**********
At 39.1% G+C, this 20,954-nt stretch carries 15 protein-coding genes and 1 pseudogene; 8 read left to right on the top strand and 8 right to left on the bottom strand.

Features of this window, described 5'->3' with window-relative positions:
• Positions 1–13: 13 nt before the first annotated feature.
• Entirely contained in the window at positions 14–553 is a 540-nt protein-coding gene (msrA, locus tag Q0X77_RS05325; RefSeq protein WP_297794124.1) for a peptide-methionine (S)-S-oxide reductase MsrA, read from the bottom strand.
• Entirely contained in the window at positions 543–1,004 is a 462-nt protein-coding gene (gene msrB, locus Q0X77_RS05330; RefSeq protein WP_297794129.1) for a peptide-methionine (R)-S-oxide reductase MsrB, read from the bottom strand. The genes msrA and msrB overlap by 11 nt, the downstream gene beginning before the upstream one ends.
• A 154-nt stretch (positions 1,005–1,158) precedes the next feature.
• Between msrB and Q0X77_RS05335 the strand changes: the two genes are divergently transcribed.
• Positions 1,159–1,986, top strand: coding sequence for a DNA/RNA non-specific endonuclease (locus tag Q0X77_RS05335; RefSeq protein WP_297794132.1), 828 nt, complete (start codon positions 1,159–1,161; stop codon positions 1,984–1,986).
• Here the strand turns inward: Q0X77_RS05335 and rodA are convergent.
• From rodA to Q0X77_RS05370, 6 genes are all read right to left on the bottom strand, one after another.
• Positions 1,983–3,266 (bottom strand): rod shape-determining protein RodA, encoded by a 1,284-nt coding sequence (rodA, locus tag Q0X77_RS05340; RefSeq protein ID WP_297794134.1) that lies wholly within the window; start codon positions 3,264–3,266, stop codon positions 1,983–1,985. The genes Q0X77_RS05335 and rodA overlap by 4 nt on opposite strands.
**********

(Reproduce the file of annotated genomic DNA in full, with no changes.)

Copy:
At 39.1% G+C, this 20,954-nt stretch carries 15 protein-coding genes and 1 pseudogene; 8 read left to right on the top strand and 8 right to left on the bottom strand.

Features of this window, described 5'->3' with window-relative positions:
• Positions 1–13: 13 nt before the first annotated feature.
• Entirely contained in the window at positions 14–553 is a 540-nt protein-coding gene (msrA, locus tag Q0X77_RS05325; RefSeq protein WP_297794124.1) for a peptide-methionine (S)-S-oxide reductase MsrA, read from the bottom strand.
• Entirely contained in the window at positions 543–1,004 is a 462-nt protein-coding gene (gene msrB, locus Q0X77_RS05330; RefSeq protein WP_297794129.1) for a peptide-methionine (R)-S-oxide reductase MsrB, read from the bottom strand. The genes msrA and msrB overlap by 11 nt, the downstream gene beginning before the upstream one ends.
• A 154-nt stretch (positions 1,005–1,158) precedes the next feature.
• Between msrB and Q0X77_RS05335 the strand changes: the two genes are divergently transcribed.
• Positions 1,159–1,986, top strand: coding sequence for a DNA/RNA non-specific endonuclease (locus tag Q0X77_RS05335; RefSeq protein WP_297794132.1), 828 nt, complete (start codon positions 1,159–1,161; stop codon positions 1,984–1,986).
• Here the strand turns inward: Q0X77_RS05335 and rodA are convergent.
• From rodA to Q0X77_RS05370, 6 genes are all read right to left on the bottom strand, one after another.
• Positions 1,983–3,266 (bottom strand): rod shape-determining protein RodA, encoded by a 1,284-nt coding sequence (rodA, locus tag Q0X77_RS05340; RefSeq protein ID WP_297794134.1) that lies wholly within the window; start codon positions 3,264–3,266, stop codon positions 1,983–1,985. The genes Q0X77_RS05335 and rodA overlap by 4 nt on opposite strands.